Caution… Merge Ahead!

Childhood Anxiety: Teen Driving Edition - are you ready?


Have you ever stressed or struggled with anxiety while merging into traffic?  Cars flying at you from every direction!  How fast are they going, how fast am I going…speed up, slow down?  Is now the right time to merge?

Now, envision putting your teen, your baby, in the driver’s seat.  I know he looks like a man child, hairy with a scratchy voice, but upon first glance you see his little chubby 3 year old hands grasping the wheel.  You quickly get lost in memories of those tiny hands racing toy cars around the house.  As the vehicle lurches ahead, you SNAP out of it.  Your palms are sweating profusely as you realize those hands aren’t so tiny anymore.

Are you feeling anxious yet?  How do you think your teen feels?

Rest assured, they have wished and dreamed of this day, now filled with overwhelming nervous energy, exhilarating excitement, and feelings of inadequacy and fear of failure, for years.  Their insurmountable anxiety is at it’s peak as they pull forward, uncertain of the gas and braking system.  The vehicle jerks ahead, a quirky, awkward feeling.  On this day, you are their parent, judging them, grading them.  But you are also their teacher and mentor; guiding them and trusting them with your life, and theirs.

Caution, you have entered the perpetual merge into your child’s journey to adulthood.  A bittersweet moment in motherhood, where you are now the passenger, tossing your child the keys of independent choice, and ownership of their actions.

Commonly this is a stressful and anxious time for your teen.  Not only are they coping with puberty, high stress school environments, driving, peer pressure, and unrealistic societal expectations, but also judgement and fear of failure.  This is an opportunity for childhood anxiety to creep in.  It can stop them in their tracks.  It is a different type of childhood anxiety, one that is generally short lived and circumstantial, but can still pose a health risk for your developing child.  Teenagers do not know how to deal with these feeling and will look to you for help.  They are still developing physically, mentally, and emotionally.  This season of their lives provides an elemental building block for a solid future. They need to develop confidence, a strong moral compass and ownership of action.

Life is in constant motion, and as our children enter into this anxiously awaited rite of passage, they stumble upon the beginning of the perpetual merge!  The same way we feel anxious while merging into traffic, our kids feel the pressure known as childhood anxiety.  Much of their lives have been controlled by their parents or a trusted adult.  It can be mentally taxing to suddenly be the leader and the one making decisions about their future.  Many teens don’t understand this step in life but they often feel the pressures associated with it.  Growing up is hard, and some kids are not ready for it.  They may feel anxious, depressed, sad, fearful, or burdened, which are all symptoms associated with childhood anxiety.

What does my teen’s stress look like?

Childhood Anxiety: Teen Driving Edition - when they start driving

We need to help them identify their stress, that looks different for a teen than anxiety in younger children.  Now, instead of guiding our child to see the problem, we must guide our teen to identify their anxiety or stress on their own.  We must help them put their feelings into words and help them to see the road blocks or triggers they need to overcome.  Teaching them a healthy way to identify their anxiety will provide needed tools as they shift into the driver’s seat of life.  It also teaches your child assertive independence and skills they need to build confidence.  These are tools they will be able to use as they enter adulthood.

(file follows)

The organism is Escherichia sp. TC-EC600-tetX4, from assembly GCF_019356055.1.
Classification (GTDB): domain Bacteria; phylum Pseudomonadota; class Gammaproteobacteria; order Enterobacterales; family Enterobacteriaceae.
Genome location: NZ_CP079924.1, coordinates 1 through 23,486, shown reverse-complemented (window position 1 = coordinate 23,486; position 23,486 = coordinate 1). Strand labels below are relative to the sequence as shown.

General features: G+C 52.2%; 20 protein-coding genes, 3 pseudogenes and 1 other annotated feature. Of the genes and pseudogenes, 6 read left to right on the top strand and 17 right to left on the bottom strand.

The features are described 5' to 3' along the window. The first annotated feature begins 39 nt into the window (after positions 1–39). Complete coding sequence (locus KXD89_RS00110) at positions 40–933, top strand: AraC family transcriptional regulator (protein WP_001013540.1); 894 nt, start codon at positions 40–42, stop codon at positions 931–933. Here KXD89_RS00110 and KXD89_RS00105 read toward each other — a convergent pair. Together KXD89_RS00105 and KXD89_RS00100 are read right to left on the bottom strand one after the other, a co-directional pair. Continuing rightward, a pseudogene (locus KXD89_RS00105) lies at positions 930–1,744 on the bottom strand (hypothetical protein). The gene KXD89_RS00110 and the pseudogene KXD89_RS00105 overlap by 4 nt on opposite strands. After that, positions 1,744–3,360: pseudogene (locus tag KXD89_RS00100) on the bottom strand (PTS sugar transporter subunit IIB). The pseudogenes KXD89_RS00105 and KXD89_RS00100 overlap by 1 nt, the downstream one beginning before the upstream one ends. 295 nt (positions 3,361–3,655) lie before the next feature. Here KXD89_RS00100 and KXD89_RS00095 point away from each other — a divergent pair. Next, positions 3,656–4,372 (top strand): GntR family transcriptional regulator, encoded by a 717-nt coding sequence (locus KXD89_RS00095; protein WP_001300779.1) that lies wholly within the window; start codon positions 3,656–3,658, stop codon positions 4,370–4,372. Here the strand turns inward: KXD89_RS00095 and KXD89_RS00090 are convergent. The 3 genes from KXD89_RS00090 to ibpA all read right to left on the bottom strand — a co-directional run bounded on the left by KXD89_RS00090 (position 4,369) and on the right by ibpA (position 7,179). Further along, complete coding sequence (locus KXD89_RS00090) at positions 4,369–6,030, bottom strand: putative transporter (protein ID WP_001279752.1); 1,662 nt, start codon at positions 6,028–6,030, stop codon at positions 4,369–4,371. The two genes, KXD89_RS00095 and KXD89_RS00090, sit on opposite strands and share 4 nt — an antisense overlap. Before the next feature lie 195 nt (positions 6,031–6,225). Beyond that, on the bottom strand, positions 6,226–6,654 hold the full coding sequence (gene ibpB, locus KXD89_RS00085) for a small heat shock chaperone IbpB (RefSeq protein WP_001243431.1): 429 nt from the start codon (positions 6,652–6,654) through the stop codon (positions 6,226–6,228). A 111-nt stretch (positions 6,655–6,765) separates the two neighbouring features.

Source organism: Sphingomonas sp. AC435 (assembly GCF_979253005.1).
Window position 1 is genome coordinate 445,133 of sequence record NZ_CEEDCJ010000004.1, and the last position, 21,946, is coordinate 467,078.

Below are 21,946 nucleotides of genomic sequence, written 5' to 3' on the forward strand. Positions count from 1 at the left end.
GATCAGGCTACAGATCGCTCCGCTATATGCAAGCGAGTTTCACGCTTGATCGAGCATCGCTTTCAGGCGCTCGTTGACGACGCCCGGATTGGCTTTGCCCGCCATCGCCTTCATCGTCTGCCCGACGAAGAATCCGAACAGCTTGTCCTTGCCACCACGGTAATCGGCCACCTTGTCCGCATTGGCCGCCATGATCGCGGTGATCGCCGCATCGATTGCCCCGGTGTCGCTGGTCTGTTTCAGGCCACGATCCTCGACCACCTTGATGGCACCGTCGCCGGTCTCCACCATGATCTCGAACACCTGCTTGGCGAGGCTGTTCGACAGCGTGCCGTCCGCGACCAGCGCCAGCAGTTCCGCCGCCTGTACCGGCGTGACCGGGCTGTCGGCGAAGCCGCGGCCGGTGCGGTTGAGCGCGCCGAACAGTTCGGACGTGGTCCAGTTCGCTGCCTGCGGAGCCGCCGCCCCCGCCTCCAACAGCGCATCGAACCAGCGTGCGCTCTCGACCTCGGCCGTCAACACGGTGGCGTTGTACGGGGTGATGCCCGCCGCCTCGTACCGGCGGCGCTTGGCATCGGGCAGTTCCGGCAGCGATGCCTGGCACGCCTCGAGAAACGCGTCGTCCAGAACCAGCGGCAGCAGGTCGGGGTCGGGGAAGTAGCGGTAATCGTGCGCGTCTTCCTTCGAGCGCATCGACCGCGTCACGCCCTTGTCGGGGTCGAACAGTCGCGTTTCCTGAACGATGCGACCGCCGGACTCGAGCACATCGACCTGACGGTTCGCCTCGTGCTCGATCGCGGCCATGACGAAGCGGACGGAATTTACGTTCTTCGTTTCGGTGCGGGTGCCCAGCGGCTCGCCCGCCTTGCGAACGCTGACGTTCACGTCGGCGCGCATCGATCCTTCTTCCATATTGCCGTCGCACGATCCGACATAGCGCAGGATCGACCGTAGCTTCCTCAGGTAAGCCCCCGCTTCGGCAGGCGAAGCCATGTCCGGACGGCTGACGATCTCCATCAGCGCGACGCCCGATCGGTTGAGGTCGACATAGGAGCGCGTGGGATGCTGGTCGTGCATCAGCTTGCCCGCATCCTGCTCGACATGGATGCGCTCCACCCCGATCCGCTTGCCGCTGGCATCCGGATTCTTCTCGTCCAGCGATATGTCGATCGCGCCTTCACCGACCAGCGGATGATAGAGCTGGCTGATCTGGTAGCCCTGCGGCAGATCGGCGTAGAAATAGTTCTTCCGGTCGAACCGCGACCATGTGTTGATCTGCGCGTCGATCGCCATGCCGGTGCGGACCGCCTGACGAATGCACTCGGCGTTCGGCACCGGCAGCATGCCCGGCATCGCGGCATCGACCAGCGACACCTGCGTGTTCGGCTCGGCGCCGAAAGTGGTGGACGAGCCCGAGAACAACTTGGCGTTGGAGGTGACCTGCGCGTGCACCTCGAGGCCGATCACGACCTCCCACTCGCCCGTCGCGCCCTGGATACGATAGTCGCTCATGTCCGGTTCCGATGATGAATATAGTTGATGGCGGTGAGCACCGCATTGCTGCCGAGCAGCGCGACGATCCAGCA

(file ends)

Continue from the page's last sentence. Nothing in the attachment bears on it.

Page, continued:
Kids that suffer from childhood anxiety often become anxious teens and go onto be anxious adults.  By being a part of this developmental process, you will feel confident knowing that you are teaching your child independence and the ability to control their mental angst.

Building Relationships

A strong parent child relationship is an important part of parenting.  Our children are innocently born into a harsh world and, as parents, we protect them from the moment they are conceived.  We put them in car seats, take them to the doctor, foster their developmental milestones, filter what they watch, see, hear…all knowing they are ours for such a short time.  We are then tasked with teaching our kids to be independent, self-thinkers that can, and will, one day be a positive impact on the world!

How to build a meaningful relationship with your teen!

It starts with building relationships.  At birth it is a dependent relationship.  Our children depend on us to meet all their needs in order for them to thrive.  Toddlers become more independent as they can walk and talk and formulate their own ideas and opinions.  There is a shift in the parent child relationship when they enter teenage years.  They are on the verge of developing an advanced concept of independence, both mentally and physically, and need a strong trusting relationship.

The stress and anxiety experienced personifies what our children experience in life while growing.  We teach them the ability to adapt and continue to prepare them for the ultimate independence of adulthood.  With each phase of increasing independence, we must continue building a strong, mutually respectful relationship with our children.  We must talk to them, not AT them, listen and hear them. We have to grow with them and appreciate their ideas.  When our relationship grows with them we are able to be an active part of their day.  They will come to us, looking for advice and assistance.  We become a safe place where they can be vulnerable.  When my teen sees road blocks, or obstacles ahead, I want them to know they can take a detour to confide in me.  This relationship is not the same relationship you had with your toddler, but is mature and meaningful.  By building strong relationships with our children, we are also building a confidant and a lasting friendship.